November 07, 2019

Senator Menendez Releases Report Detailing How the Trump Administration Knowingly Endangered TPS Recipients and Their Families for Political Gains

Senator Publishes Dozens of Internal State Department Documents Revealing Trump Administration Officials Injected 2020 Electoral Considerations into TPS Decisions for El Salvador, Honduras, and Haiti As Top Foreign Relations Committee Democrat, Menendez Called on State Dept. Inspector General to Investigate the Bastardization of the TPS Determinations by Senior Political Appointees at the State Department, as well as Stephen Miller’s Role in the Politicization

WASHINGTON – A Senate Foreign Relations Committee Democratic staff report released Thursday and commissioned by U.S. Senator Bob Menendez (D-N.J.), the Committee’s ranking member, details how the Trump Administration intentionally ignored warnings about risks to U.S. national security and the safety of nearly 400,000 Salvadoran, Honduran, and Haitian TPS recipients. Senior diplomats at all levels of the State Department and the U.S. Embassies in the three countries repeatedly warned Trump Administration officials that ending TPS for the three countries would undermine U.S. foreign policy objectives, jeopardize counternarcotics cooperation, strengthen criminal gangs, such as MS-13, and prompt a new wave of irregular migration to the United States.

“Today’s report documents something we have become all too familiar with: the Trump Administration has repeatedly sought to use foreign policy not to further U.S. interests but the President’s political aims,” said Menendez.  “The recklessness and depravity of their anti-immigrant agenda knows no limits. In its frenzied rush to strip nearly 400,000 people of humanitarian protections, the Administration was willing to play political games with our national security and the safety of TPS recipients and their American children.

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The report, titledPlaying Politics with Humanitarian Protections, includes a compilation of over 80 pages of internal communications – troubling letters, memos, and embassy cables – that led President Trump to terminate the TPS designations for El Salvador, Honduras, and Haiti. Included in the documents are specific instances of Trump Administration political appointees in the State Department explicitly referencing the 2020 presidential elections in their recommendations to the Secretary of State.

At a Congressional briefing to unveil the report findings, Menendez was joined by two New Jersey residents, Juana Villanueva, a TPS holder who has lived in the United States since 1998, and her 19-year-old daughter Liane Taracena, a U.S. citizen and current student at the College of New Jersey. More about Juana and Liana HERE.

“Juana and Liane are the kind of success stories made possible by TPS. Their success is a testament to what makes America great and is exactly why the politicization of their family’s future is so appalling,” added Menendez, before being joined by a panel of immigrant rights advocates.  Former senior government officials also joined to discuss the report’s explosive findings.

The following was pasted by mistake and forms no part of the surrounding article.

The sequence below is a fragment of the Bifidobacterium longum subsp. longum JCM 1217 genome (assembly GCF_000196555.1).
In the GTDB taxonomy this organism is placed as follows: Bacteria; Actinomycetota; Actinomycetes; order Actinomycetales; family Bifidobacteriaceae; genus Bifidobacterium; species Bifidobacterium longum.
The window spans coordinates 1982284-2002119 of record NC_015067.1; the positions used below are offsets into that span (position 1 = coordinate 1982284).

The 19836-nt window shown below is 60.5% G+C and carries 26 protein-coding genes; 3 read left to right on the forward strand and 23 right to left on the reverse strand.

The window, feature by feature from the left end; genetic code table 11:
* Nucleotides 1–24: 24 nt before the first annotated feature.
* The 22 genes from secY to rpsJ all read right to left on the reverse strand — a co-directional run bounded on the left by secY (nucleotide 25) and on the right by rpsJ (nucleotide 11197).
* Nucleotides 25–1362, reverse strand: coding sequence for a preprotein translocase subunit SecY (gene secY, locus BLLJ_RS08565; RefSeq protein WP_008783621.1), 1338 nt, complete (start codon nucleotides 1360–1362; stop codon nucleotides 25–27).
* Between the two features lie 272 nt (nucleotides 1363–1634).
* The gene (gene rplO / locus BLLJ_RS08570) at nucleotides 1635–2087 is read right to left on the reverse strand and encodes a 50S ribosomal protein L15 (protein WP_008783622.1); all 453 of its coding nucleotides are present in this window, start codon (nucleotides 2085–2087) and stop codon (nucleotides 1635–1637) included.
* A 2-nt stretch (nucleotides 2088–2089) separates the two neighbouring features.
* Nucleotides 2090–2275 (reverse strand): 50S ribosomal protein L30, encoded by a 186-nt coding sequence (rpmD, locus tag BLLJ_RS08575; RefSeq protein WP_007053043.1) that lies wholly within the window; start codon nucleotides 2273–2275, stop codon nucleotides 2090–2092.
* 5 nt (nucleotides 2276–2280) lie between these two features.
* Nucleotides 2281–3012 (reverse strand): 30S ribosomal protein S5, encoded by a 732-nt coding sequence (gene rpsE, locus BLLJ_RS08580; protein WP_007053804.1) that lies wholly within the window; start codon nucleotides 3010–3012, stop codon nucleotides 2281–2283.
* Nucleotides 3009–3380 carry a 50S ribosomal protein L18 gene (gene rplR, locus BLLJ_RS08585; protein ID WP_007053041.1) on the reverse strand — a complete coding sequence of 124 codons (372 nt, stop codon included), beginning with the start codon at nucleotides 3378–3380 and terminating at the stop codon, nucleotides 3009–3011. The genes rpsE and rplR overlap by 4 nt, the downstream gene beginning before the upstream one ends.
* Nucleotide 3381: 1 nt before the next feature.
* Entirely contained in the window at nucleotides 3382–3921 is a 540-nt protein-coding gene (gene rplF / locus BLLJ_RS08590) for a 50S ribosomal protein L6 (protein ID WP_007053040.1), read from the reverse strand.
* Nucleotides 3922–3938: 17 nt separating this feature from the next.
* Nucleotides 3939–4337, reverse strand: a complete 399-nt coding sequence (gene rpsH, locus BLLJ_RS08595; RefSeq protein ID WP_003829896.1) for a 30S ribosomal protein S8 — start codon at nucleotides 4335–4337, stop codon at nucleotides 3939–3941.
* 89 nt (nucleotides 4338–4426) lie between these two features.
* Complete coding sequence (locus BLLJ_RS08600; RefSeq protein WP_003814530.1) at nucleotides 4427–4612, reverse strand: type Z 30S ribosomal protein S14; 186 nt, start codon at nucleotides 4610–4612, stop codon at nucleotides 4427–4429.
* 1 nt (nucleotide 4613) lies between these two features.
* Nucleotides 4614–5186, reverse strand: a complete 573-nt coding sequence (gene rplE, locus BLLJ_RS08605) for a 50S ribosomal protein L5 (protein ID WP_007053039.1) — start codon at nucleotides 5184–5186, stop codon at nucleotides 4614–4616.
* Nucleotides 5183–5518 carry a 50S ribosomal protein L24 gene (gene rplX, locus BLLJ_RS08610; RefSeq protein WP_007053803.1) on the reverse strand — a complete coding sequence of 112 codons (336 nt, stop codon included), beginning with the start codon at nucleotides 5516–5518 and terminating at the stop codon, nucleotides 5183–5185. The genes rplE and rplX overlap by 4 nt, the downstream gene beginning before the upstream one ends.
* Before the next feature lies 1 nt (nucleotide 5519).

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TPS Event

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The SFRC Democratic investigation also documents how senior State Department officials warned the Trump Administration that TPS recipients’ American citizen children would be vulnerable to criminal violence and recruitment by MS-13 and similar gangs if they accompanied their parents to El Salvador, Honduras, and Haiti. The report finds that many TPS recipients would feel forced to leave their American children in the United States rather than have them face such risks, thereby leading to a new wave of de facto forced family separation. TPS recipients from these three countries have an estimated 273,000 American children.

“This report creates an irrefutable historical record of how the Trump Administration ignored countless warnings from our career diplomats about the risks of ending TPS in its unceasing efforts to advance its anti-immigration agenda. It’s time for Congress to reject this racism and xenophobia and find a lasting solution for TPS recipients,” concluded Menendez.

Menendez followed the report’s publications with a letter to the State Department’s Inspector General, Steve Linick, requesting he immediately open an investigation to determine the extent to which electoral calculations played a role in the Department’s TPS decisions, as well as any coordination between political appointees and White House officials including senior policy adviser Stephen Miller.

The report includes the following key findings:

  • 2020 election considerations were injected into the decision to end TPS for El Salvador, Honduras, and Haiti;
  • The Trump Administration announced the termination of TPS for the three countries after intentionally ignoring risks to U.S. national security priorities;
  • When recommending the termination of TPS, Trump Administration officials were aware that TPS recipients—and any of their accompanying American children—would face crime and violence if repatriated to El Salvador, Honduras, and Haiti;
  • Ending TPS for the three countries would lead to an unprecedented wave of de facto forced separation of American families as TPS recipient parents would feel obligated to leave their American citizen children in the United States; and
  • In ending TPS for the three countries, the Trump Administration knowingly made a decision that could accelerate irregular migration to the United States.

The full report and summary documents can be found at the following links:

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